- Best for a surprise hit – Edinburgh, Scotland
The Scottish Gallery of Modern Art in Edinburgh proves the old adage that you should never judge a book by its cover. From the outside the gallery is a picture of impressive 19th century architecture surrounded by manicured gardens. Inside, however, all that traditionalism gives way to a huge collection of modern and contemporary art.
If old masters and Scottish greats are more your thing, then pay a visit to the Scottish National Gallery where you can see Henry Raeburn’s The Skating Minister – one of Scotland’s most famous works of art.
Sitting just outside the city, Jupiter Artland is another surprise waiting to be discovered. Get beyond its swirling metal gates and you’ll feel like you’ve stepped into another world entirely. Set around a 17th century mansion, the 100 acres of woodland and meadows house a permanent collection of 36 site-specific sculptures includes works by Anish Kapoor, Antony Gormley and Cornelia Parker.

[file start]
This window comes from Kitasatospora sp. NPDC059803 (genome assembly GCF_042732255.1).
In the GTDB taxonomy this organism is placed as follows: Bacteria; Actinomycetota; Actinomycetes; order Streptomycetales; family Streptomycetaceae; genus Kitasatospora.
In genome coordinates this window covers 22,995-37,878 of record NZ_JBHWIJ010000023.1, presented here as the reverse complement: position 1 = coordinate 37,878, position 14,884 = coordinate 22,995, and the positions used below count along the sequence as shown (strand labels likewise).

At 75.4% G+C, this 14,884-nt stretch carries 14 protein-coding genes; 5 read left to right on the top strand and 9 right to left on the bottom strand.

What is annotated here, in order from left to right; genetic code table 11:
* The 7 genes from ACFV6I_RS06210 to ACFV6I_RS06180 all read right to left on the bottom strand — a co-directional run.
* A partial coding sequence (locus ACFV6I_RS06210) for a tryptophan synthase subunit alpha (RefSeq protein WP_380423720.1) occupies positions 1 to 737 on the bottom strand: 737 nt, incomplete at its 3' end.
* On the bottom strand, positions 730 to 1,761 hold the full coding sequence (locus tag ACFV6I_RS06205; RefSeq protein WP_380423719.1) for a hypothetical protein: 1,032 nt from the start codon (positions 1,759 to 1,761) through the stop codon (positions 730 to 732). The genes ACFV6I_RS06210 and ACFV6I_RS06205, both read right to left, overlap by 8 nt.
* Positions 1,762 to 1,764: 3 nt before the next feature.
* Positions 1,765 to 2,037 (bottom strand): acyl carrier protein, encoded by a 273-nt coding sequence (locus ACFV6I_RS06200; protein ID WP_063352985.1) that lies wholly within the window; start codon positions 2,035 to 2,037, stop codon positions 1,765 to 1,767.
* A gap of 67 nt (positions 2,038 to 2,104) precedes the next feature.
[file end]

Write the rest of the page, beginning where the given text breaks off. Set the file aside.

The Edinburgh Art Festival is a must-see if you’re visiting later in the summer throughout July or August.
- Best for romantic inspiration – Paris, France
No list of art destinations would be complete without Paris. Europe’s long-time cultural hub, this beautiful city is the place many young artists went to seek inspiration and make their names. Unmissable art highlights include a visit to see Da Vinci’s Mona Lisa at the Louvre, the modern delights of the Pompidou Centre and the quieter, but no less impressive, Musee Rodin. Or simply roam the streets and cafés to get a whiff of paint fumes and heady artistic inspiration.